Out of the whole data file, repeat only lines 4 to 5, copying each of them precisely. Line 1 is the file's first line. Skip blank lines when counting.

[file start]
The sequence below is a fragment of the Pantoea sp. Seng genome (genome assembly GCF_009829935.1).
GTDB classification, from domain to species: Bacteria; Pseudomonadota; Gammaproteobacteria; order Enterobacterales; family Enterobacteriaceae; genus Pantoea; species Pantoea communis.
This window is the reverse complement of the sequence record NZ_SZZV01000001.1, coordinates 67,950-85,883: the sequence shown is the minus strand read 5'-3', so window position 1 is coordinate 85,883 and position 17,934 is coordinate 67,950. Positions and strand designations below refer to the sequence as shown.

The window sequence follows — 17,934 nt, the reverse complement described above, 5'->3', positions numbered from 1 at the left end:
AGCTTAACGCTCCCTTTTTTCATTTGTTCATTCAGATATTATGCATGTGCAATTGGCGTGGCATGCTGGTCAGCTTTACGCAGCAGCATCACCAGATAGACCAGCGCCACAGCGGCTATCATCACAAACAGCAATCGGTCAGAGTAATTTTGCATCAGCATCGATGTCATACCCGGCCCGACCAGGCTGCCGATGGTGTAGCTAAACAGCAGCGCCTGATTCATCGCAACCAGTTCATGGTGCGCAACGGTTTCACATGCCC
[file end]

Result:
The window sequence follows — 17,934 nt, the reverse complement described above, 5'->3', positions numbered from 1 at the left end:
AGCTTAACGCTCCCTTTTTTCATTTGTTCATTCAGATATTATGCATGTGCAATTGGCGTGGCATGCTGGTCAGCTTTACGCAGCAGCATCACCAGATAGACCAGCGCCACAGCGGCTATCATCACAAACAGCAATCGGTCAGAGTAATTTTGCATCAGCATCGATGTCATACCCGGCCCGACCAGGCTGCCGATGGTGTAGCTAAACAGCAGCGCCTGATTCATCGCAACCAGTTCATGGTGCGCAACGGTTTCACATGCCC